After all this, we still may not be closer to answering the question, “When does motherhood begin?” However, I think we do have some clues about something broader, and perhaps more important. Like love, motherhood isn’t a feeling. Nor is it necessarily something outside your control. Motherhood, like love, is a choice. When does someone start to act as a mother, to be a mother? Based on the secular definitions and the reflections of Julian of Norwich and Chiara Lubich, it is when a person chooses to serve another, regardless of the expense or cost to themselves.

Consider it this way. A couple wishes to have a child. The couple has been struggling to conceive and they are seeking advice, tracking her cycles, practicing NFP, paying attention to risk factors and doing a series of tests to screen out any other potential inhibitors. They make lifestyle changes as recommended. The wife is taking prenatal vitamins, being mindful of any alcohol and taking extra care in her tracking. The husband is supportive, moderating his own alcohol intake in solidarity with his wife, he encourages her tracking and any dietary changes which may help their hopes for a child. Are they practicing motherhood yet?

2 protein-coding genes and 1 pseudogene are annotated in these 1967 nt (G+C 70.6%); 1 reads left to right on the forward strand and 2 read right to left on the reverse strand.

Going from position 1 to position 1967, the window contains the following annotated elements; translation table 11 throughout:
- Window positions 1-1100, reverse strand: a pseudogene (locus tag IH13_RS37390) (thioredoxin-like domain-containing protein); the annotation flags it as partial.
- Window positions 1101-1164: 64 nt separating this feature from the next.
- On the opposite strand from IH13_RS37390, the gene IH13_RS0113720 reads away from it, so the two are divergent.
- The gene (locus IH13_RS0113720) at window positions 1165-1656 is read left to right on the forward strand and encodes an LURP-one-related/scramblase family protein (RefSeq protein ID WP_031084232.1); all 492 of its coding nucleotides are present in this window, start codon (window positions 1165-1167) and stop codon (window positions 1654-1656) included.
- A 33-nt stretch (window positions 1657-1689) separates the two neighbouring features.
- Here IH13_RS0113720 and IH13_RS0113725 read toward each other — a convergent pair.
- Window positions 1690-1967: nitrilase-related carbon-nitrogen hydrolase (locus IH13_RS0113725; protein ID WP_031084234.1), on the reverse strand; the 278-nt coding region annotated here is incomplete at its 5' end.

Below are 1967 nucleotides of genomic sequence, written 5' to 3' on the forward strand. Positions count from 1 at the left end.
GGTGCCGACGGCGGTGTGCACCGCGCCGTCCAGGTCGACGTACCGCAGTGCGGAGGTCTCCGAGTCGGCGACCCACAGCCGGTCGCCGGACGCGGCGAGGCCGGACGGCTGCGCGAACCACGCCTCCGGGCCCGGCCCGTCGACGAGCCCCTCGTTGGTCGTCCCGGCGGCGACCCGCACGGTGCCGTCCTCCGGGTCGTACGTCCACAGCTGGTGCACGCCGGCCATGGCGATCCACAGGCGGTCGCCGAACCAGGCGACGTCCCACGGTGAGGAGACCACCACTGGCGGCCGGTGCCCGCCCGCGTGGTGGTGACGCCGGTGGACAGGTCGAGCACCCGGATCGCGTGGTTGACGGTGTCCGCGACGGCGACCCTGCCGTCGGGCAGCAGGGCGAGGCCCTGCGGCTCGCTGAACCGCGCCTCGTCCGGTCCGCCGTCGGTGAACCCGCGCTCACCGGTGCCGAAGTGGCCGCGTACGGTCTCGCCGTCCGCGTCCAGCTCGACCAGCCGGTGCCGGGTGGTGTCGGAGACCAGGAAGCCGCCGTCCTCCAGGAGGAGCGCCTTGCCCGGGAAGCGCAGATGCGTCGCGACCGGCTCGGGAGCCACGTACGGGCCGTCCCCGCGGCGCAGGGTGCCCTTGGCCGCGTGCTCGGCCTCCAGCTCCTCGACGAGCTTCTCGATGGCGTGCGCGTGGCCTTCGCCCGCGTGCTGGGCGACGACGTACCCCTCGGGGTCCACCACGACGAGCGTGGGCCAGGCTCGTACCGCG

What about the family who hopes to adopt? They pray every day, children and parents alike, for their hoped for child. They work together to make any necessary changes to their home for the preliminary inspections and requirements. They fill out paperwork, answer questions, take time off work for meetings and other important interactions in order to be accepted as a potential family. Are they practicing motherhood yet?

What about a person who volunteers their time with their parish’s youth group? They dedicated time each week to encouraging and mentoring the teenagers. They open their home to the group for a summer barbeque, travel to a religious site or pilgrimage with them, and even help coach a summer intramural volleyball team. Is this person practicing motherhood yet?

What about the child who sees another sad or hurt at the playground. Instead of walking past, they sit down and ask to play together. Are they practicing motherhood yet?

If motherhood, as I said earlier, is “when a person chooses to serve another, regardless of the expense or cost to themselves,” then the clear answer to the previous scenarios is “Yes!” All these examples, even the child, are moments of motherhood.